Here's what 2017 looked like in Steven Spielberg's long lost 1971 TV feature ''L.A. 2017''
'The Name of the Game' episode was his first feature-length directorial effort.
Image: AP Photo / Jean-Jacques Levy
In 1968, the experimental TV series The Name of the Game debuted to audiences with the biggest production budget of that time, spending $400,000 an episode. That amounts to $2.5 million per episode in today's dollars.
The show's whopping budget was set so high so producers could create a show that rivaled the movies in its audio-visual quality. They spared no expenses, hiring the best writers, actors and directors they could find. That's why a 1969 issue of TV Guide declared the show the most expensive in TV history. While that's no longer the case today, the lavish budget for The Name of the Game paved the way for the prestige TV productions that are so popular now. The show's two-hour pilot was actually NBC's first made-for-TV movie.
The Name of the Game was prescient in another way, though. It was also a launchpad for many writers and directors, including Steven Spielberg. For Spielberg, his 1971 episode, "L.A. 2017," marked his first feature-length directorial project, which aired when he was only 24 years old. It aired in January 1971, months before his premiere episode of Columbo, "Murder by the Book."
Currently, The Name of the Game is under lock and key, unavailable on DVD or to stream, rarely airing on TV.
We went looking for clips of Spielberg's episode. We had to judge its accuracy in predicting the 2017 we live in today. First, watch the trailer below:
"L.A. 2017," written by Philip Wylie, takes place in a futuristic 2017 where America is described as a fascist country that operates like a corporation and people are forced to live underground to escape the heavily polluted planet above. We see the interior of an underground L.A. home, where sunken living rooms are still in fashion and milk is the adult drink of choice. It seems in 2017, Wylie saw cows as a highly valued commodity, and the episode shows the family proudly boasting about their "privately owned cow."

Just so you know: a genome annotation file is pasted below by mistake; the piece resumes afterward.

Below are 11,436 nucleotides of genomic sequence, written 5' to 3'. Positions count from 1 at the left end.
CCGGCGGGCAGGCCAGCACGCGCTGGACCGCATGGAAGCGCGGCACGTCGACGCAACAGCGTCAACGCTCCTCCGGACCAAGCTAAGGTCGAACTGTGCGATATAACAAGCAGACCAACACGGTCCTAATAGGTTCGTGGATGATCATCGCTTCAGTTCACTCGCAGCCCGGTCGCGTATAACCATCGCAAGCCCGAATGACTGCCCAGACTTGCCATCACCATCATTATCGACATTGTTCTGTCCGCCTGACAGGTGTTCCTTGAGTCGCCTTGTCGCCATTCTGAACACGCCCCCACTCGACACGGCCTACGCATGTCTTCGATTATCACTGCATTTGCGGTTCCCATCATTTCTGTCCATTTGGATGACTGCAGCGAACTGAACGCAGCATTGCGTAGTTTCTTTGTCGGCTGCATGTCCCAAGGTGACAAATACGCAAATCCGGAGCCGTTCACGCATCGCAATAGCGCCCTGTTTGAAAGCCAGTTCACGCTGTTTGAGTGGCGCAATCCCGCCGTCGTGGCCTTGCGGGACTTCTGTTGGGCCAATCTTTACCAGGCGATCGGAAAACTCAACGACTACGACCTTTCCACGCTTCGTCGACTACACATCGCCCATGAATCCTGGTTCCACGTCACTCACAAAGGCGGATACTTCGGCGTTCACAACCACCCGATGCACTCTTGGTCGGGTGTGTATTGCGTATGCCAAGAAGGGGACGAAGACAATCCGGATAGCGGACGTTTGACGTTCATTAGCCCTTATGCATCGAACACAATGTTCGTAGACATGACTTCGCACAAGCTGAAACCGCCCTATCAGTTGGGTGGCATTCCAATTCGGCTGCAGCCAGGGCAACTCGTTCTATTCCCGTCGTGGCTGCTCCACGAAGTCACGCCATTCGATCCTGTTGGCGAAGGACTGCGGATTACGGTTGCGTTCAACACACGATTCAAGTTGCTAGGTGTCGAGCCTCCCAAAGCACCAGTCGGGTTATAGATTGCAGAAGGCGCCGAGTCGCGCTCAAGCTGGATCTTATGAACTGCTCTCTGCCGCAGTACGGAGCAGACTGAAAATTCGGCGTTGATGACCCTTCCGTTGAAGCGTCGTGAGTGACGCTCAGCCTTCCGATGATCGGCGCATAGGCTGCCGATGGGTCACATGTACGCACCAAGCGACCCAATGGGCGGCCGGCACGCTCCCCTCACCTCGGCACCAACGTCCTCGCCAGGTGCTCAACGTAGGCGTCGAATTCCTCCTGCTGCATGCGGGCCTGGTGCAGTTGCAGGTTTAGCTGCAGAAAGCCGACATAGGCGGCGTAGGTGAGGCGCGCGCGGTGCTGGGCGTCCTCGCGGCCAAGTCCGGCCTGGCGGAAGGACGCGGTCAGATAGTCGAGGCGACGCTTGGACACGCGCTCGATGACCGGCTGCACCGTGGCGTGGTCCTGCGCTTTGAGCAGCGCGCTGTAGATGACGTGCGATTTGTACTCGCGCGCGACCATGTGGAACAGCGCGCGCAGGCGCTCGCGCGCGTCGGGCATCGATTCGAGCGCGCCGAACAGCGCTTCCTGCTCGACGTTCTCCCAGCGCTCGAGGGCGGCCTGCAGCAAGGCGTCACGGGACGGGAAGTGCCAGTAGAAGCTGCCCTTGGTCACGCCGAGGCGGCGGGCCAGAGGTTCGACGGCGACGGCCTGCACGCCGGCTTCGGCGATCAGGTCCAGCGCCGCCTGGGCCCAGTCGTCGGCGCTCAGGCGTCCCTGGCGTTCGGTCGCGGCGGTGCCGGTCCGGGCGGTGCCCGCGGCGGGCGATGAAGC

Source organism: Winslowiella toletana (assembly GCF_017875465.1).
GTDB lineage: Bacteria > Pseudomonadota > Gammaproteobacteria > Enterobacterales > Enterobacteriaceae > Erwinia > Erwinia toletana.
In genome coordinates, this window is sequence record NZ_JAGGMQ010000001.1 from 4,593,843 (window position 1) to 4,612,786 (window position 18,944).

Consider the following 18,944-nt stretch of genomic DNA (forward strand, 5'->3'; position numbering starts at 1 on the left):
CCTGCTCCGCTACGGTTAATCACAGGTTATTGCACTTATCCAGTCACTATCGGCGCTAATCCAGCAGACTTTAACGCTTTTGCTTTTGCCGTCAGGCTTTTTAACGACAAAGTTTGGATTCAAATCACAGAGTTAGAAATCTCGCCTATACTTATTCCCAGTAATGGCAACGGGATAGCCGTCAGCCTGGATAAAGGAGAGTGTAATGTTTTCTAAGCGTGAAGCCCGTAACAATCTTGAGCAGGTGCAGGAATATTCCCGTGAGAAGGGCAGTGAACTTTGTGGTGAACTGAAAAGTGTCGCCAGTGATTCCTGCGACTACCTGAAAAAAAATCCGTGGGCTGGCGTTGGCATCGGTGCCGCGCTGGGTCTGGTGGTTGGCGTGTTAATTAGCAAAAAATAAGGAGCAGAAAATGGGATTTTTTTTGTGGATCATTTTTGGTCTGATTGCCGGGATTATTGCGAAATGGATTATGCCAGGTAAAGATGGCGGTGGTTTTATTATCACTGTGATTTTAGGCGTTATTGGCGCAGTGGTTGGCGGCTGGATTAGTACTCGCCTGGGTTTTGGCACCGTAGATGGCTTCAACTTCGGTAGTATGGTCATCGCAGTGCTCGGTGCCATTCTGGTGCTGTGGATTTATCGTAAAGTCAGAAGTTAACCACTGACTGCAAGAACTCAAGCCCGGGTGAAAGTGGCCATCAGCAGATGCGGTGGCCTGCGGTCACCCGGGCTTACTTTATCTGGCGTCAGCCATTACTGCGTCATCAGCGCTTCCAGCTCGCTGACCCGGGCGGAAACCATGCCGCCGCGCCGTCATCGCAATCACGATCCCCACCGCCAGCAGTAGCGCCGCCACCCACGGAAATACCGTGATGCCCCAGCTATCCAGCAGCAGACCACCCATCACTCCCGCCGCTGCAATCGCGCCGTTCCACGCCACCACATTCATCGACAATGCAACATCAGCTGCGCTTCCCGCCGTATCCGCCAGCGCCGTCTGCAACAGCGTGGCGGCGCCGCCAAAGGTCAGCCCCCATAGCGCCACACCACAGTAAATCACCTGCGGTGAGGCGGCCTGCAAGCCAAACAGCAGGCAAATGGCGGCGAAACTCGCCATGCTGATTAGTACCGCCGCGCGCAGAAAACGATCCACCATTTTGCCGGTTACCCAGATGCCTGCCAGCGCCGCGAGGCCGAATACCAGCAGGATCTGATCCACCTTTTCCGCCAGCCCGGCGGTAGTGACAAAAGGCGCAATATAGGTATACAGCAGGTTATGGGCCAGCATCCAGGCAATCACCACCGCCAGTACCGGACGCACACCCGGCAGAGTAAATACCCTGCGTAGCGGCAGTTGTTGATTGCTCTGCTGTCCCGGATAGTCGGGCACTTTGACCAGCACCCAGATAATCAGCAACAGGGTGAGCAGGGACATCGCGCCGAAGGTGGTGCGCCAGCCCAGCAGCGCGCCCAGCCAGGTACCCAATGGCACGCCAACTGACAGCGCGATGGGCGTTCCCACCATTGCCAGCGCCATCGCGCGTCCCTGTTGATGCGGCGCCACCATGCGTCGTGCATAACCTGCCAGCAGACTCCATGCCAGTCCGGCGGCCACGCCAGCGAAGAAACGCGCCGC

So far, in the real 2017, milk is not what people refer to when they say they "sometimes drink too much." Watch the scene below to see what 2017 looked like in an upscale underground home:
The episode's hero, Glenn Howard (played by Gene Barry), is the publisher of People magazine (a role written six years before the actual magazine existed!) and he's found himself suddenly in this weird future world without any real explanation.
We found another clip that takes Glenn to a bar where old hippies play vintage psychedelic music. That sounds a little like the music scene of our 2017. Watch the clip below, where Glenn places the order of "two of whatever's popular" — a line a lot of us probably use today when we find ourselves in a trendy bar that's trying way too hard.
Watch the clip below to see what Wylie and Spielberg agreed "hip" looked like in 2017:
In the end, the sci-fi dystopia in which Glenn finds himself is merely a bad dream, with a twist at the close that suggests it just might come true. We can confirm today that the vision of 2017 was off in its details, was in some ways close to the issues of today in its premise.
Watch the scene below to hear Glenn's final warning to his fictitious president, that says it will take leadership to prevent this horrific future for the planet. Of course, he records it onto a cassette tape.